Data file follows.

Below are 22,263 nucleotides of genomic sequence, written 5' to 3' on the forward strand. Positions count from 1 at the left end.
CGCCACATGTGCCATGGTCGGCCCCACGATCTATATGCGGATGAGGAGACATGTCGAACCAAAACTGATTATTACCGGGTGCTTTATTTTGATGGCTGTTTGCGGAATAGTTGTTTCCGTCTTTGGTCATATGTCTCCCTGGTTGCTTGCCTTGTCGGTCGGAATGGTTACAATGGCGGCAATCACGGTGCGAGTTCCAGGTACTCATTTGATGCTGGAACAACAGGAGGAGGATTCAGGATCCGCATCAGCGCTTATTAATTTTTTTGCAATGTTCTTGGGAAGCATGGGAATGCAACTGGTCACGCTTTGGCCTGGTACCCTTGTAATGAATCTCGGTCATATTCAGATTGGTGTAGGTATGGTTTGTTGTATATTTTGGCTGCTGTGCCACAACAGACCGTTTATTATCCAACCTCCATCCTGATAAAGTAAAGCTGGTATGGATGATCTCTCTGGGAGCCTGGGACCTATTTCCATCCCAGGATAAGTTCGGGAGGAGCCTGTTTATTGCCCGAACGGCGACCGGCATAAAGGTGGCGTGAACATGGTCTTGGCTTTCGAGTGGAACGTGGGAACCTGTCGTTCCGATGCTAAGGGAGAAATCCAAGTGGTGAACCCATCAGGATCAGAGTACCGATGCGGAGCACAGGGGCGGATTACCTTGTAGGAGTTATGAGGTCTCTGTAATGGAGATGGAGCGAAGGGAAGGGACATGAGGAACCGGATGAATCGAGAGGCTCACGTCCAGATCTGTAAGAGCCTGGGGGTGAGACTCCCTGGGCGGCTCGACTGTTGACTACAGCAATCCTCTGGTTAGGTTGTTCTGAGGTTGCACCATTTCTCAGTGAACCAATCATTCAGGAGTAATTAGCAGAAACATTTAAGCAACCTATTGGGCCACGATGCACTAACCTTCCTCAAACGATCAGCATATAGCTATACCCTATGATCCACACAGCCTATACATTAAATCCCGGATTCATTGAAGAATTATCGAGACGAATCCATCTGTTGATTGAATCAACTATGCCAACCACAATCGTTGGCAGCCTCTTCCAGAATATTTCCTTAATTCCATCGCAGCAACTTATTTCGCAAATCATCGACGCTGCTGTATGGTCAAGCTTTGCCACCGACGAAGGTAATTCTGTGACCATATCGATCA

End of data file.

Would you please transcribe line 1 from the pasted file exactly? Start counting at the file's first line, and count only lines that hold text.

Below are 22,263 nucleotides of genomic sequence, written 5' to 3' on the forward strand. Positions count from 1 at the left end.